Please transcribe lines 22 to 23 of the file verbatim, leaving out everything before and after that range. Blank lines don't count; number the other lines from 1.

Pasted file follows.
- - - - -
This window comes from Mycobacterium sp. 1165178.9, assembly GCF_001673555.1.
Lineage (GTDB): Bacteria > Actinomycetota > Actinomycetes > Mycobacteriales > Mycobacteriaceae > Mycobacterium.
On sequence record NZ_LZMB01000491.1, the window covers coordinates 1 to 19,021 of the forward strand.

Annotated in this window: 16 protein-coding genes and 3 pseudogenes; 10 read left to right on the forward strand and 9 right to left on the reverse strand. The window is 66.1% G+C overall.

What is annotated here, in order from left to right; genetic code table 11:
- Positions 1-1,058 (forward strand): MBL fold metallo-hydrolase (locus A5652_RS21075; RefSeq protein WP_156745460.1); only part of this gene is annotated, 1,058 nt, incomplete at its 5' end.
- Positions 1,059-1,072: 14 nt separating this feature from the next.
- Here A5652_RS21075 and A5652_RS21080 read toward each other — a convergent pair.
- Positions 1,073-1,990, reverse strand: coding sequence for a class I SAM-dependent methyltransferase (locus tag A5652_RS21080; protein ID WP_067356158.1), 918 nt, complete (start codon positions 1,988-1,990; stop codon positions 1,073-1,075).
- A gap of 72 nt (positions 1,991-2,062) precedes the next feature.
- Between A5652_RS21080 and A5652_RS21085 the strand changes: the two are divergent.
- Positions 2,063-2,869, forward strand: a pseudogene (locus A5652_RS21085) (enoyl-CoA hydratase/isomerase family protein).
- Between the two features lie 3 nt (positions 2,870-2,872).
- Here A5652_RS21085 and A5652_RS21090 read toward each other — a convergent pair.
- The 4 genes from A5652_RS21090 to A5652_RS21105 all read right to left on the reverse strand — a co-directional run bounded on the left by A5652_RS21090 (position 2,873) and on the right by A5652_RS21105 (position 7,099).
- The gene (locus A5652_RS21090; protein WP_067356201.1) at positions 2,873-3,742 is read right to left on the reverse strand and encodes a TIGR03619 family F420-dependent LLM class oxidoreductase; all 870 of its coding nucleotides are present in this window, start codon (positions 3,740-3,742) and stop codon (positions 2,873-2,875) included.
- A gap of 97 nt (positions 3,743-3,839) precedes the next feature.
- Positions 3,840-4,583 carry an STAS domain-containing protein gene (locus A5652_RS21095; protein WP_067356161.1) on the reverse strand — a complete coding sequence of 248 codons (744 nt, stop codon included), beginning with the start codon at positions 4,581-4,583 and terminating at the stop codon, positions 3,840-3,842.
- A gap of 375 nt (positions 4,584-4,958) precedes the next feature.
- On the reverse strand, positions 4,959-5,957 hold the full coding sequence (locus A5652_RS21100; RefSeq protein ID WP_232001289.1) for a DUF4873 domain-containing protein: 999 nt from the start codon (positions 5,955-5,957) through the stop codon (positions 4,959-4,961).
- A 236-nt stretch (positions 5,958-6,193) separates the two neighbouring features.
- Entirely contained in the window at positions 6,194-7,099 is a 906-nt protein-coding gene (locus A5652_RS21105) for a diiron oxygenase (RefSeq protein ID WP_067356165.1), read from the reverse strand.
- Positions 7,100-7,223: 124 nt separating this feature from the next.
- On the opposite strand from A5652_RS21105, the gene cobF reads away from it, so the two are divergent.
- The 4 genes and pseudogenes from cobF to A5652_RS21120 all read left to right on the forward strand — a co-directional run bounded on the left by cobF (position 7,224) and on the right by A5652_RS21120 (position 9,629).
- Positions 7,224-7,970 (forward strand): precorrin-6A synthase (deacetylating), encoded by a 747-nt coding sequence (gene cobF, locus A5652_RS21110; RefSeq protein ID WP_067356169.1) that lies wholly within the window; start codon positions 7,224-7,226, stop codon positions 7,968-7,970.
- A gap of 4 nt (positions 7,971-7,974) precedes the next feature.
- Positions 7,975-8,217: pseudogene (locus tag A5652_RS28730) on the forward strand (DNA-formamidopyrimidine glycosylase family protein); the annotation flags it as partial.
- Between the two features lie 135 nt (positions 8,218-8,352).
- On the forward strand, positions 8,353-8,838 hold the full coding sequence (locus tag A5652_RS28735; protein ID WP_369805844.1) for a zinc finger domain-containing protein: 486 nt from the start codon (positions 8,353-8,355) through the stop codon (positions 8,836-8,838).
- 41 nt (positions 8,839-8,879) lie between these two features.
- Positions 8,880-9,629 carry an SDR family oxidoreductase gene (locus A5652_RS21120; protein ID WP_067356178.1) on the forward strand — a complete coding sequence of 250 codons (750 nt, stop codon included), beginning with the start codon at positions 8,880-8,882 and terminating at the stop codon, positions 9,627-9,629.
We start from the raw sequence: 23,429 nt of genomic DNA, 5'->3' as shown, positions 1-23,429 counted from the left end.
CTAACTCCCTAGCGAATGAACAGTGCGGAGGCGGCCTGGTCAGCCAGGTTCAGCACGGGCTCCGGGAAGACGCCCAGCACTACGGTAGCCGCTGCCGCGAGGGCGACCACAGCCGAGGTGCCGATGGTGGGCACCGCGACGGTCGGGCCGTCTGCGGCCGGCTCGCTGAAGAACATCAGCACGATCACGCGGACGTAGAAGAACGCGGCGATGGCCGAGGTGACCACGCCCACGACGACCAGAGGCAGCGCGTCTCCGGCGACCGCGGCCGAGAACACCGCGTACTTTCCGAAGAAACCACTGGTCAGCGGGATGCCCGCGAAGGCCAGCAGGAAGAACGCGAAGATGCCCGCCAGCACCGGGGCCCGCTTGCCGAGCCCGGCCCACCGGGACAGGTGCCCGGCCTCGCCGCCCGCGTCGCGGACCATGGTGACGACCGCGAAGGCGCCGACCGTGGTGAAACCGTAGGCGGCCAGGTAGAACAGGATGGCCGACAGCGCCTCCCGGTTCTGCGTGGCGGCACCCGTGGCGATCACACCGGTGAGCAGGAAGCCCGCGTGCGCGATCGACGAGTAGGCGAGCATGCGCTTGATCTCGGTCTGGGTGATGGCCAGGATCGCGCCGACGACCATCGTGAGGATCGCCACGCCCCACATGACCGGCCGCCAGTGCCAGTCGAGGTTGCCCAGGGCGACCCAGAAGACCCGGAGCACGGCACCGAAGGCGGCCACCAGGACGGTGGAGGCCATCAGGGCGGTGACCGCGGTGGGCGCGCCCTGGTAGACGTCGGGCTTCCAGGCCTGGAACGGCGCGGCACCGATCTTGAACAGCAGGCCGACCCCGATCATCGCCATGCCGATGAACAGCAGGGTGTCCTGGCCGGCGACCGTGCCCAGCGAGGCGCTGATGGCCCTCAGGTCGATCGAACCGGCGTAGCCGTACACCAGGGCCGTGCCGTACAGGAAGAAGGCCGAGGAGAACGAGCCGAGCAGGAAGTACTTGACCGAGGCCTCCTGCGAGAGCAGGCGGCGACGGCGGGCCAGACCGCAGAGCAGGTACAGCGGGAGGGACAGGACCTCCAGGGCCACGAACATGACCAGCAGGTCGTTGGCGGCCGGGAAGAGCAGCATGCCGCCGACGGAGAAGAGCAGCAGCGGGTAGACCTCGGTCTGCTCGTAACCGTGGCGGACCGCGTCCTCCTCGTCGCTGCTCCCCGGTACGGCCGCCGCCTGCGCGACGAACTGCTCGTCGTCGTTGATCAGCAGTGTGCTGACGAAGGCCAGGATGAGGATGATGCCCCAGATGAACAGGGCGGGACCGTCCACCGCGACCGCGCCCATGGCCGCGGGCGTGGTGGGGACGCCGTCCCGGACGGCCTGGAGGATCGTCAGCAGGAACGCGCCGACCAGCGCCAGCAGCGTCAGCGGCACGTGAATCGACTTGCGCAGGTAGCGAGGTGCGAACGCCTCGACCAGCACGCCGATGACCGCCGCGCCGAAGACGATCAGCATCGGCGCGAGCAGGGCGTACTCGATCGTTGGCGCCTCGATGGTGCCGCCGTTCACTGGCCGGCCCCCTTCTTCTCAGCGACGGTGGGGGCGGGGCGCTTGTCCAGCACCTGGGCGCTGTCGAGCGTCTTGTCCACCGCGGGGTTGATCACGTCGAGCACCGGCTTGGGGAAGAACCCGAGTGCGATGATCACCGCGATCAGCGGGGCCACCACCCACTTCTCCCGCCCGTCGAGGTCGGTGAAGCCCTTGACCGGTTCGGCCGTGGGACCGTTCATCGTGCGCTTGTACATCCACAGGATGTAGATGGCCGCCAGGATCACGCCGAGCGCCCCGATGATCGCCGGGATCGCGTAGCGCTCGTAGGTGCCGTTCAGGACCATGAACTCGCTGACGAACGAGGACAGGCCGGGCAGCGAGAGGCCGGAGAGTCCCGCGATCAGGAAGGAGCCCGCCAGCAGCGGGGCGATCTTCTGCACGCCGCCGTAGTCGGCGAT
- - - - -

- Entirely contained in the window at positions 6,194-7,099 is a 906-nt protein-coding gene (locus A5652_RS21105) for a diiron oxygenase (RefSeq protein ID WP_067356165.1), read from the reverse strand.
- Positions 7,100-7,223: 124 nt separating this feature from the next.